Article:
Landscape of the Soul by Nathalie Trouveroy - Class 11

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Meenu Sethi
3 years ago

Summary of Landscape of the Soul, class 11, CBSE English, Hornbill, written by Nathalie Trouveroy. Strap in for the ride as Nathalie guides you through the intricacies of the engimatic paintings that have come to define both Chinese and Western culture.

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Welcome to English Chatterbox! ‘Landscape of the Soul’ begins with a mystical flair which is evident in the first two examples the author presents us with.

First there's a wonderful story about Wu Daozi who paints a landscape as he had been ordered by the Tang Emperor Xuanzong. The king duly appreciated the painting and admired it, but the painter knew where the soul of the painting was. So, when he clapped his hands a gate opened at the foot of the mountain, the painter entered it and vanished and was never seen again.

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Second story is from Europe. In the area of Antwerp there was a blacksmith Quinten Metsys who fell in love with a painter's daughter. But as he was a blacksmith, the painter didn't want to accept him as his son-in-law. So, Quinten quietly entered the painter's studio and painted a fly on his panel. The painter thought it to be a real fly and tried to swat it. Quinten was immediately taken in as an apprentice and could marry his beloved.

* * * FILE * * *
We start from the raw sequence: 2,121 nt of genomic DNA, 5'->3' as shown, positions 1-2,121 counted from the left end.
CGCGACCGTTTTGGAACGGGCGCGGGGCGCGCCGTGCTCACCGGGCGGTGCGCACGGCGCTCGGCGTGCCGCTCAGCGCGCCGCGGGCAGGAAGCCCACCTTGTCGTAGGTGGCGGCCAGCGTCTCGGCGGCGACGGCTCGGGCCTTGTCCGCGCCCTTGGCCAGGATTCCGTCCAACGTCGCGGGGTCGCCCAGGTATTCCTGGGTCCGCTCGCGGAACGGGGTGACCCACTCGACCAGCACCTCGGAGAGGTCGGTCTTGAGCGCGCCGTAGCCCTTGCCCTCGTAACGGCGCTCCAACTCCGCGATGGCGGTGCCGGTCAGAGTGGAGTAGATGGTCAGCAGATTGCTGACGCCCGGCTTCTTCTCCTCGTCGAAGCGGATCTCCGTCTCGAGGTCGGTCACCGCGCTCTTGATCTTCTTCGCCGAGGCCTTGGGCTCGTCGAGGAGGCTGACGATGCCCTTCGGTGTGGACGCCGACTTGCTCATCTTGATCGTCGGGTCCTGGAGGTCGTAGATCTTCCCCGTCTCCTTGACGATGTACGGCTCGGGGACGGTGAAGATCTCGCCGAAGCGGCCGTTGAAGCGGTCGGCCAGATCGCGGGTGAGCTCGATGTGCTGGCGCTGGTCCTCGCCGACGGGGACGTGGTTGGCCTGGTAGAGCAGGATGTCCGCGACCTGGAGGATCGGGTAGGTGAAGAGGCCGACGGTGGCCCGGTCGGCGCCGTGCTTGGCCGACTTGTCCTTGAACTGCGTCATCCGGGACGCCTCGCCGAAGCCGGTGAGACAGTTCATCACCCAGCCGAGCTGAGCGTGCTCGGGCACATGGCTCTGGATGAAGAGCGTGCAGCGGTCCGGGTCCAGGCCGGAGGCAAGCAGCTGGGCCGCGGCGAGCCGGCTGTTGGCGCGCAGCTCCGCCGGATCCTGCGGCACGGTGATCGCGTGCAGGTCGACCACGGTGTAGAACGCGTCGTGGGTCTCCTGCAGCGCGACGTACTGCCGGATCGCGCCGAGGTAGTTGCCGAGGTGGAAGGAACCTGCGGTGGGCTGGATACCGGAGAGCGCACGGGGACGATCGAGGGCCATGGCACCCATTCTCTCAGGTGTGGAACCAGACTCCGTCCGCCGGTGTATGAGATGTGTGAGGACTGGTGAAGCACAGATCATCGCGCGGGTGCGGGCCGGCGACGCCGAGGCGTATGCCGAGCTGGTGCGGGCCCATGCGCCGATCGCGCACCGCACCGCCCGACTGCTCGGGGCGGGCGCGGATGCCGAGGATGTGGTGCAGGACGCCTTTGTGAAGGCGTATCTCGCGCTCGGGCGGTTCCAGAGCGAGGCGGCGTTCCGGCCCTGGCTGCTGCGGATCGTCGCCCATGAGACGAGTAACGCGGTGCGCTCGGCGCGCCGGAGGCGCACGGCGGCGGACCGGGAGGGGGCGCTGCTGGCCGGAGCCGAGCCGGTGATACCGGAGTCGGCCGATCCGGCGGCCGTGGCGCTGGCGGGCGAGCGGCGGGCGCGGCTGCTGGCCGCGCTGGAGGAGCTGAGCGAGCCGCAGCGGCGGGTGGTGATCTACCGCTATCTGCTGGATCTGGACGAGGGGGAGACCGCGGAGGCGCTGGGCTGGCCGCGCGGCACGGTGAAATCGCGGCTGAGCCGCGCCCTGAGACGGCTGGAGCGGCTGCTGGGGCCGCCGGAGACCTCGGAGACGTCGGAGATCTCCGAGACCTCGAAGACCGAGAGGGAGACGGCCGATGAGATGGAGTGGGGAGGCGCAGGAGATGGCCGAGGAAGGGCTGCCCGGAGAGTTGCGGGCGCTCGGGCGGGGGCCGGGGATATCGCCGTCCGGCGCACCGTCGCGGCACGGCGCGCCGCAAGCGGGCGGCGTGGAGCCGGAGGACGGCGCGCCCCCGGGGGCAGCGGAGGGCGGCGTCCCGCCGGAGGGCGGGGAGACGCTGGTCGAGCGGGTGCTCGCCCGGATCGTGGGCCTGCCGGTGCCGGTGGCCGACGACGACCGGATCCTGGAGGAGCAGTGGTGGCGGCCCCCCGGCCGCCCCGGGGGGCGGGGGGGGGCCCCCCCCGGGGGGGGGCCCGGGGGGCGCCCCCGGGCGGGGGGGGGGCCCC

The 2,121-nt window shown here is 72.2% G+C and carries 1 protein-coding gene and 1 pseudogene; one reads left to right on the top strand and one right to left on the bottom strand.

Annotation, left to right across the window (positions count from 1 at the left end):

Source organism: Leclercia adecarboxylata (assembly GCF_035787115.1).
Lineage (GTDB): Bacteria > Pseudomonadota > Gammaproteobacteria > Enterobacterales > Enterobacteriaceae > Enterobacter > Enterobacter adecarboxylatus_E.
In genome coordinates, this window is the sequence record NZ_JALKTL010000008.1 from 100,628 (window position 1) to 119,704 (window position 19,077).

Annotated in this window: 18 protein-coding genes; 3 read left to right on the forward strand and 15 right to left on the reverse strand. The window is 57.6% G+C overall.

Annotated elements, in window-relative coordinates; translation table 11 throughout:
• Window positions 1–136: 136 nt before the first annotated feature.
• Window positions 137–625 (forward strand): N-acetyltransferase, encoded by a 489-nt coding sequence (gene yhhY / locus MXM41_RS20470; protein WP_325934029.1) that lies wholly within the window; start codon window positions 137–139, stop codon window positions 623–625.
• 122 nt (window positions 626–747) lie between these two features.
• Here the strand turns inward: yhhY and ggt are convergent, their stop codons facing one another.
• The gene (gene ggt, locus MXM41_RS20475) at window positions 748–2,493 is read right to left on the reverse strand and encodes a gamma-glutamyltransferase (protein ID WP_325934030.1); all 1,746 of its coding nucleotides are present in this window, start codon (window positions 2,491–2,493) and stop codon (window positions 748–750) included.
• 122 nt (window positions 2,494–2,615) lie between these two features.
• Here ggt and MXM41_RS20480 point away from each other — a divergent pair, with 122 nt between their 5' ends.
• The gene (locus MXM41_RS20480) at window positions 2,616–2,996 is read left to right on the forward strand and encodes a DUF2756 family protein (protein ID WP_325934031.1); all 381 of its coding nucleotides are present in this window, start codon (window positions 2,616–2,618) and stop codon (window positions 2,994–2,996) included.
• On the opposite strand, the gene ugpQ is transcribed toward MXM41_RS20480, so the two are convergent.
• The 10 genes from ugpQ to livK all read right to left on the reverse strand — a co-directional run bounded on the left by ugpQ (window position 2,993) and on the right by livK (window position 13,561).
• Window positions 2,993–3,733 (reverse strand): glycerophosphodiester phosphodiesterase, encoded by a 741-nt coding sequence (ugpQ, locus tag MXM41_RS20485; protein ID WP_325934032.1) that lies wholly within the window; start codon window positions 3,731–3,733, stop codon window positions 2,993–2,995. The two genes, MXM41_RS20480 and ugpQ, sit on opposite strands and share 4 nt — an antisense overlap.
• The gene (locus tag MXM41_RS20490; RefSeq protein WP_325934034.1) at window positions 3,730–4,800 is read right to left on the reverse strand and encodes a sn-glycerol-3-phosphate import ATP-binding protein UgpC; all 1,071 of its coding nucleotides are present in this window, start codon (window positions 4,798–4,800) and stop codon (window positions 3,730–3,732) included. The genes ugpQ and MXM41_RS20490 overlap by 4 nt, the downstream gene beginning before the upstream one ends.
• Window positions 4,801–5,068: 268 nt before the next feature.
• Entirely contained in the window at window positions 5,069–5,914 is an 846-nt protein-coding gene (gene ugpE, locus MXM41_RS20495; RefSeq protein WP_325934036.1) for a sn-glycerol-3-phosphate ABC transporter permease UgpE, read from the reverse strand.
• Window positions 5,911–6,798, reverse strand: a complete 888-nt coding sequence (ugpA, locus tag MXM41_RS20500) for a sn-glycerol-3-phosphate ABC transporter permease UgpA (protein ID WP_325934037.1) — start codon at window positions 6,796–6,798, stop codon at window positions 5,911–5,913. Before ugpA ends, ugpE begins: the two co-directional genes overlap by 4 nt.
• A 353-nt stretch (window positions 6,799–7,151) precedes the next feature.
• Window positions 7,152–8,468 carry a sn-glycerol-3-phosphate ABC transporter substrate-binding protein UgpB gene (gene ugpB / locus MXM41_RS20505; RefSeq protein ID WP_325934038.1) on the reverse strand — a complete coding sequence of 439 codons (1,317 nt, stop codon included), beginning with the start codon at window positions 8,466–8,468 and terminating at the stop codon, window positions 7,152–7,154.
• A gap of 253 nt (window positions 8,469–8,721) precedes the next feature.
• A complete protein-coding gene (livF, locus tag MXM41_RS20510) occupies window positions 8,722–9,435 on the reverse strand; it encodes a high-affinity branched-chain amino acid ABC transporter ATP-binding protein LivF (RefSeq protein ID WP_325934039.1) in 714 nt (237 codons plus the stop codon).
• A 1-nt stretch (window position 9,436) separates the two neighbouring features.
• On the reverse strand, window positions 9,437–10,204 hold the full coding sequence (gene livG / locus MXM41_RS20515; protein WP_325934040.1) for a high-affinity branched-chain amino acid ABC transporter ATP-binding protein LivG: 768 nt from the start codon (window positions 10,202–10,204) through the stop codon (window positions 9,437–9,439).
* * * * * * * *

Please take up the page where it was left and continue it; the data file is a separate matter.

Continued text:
These two stories are examples of the way art is viewed in China & Europe. In China, the classical stories of Confucius & Zhuangzi mention the why art is a mirror to the soul. The first part of the chapter gives us a fair idea as to how art is viewed in China & the western countries.

Continuing with the concept of Chinese paintings the author tells us about the Daoist view.

Interaction (middle void)
(motion of Daoism)

This is represented by a white space painted but in the macro view of the earth the two opposite poles which are Heaven & Earth and human beings are the connections. They act as sole communicators between the two. Presence of human being might be suggestive, but it is important.

Second part of the chapter talks about the concept of ‘art brut’ and supports it with an Indian example of Rock garden of Chandigarh.

‘art brut’ means an outsider's art. An outsider would be someone who is not trained in art but shows artistic talent & poses a contrast to the mainstream.

Nek Chand created a beautiful rock garden in a patch of jungle. He made things out of waste but created a paradise. His work was appreciated all over the world. The biggest award for Nek Chand is watching people enjoy his garden.

Thank You!

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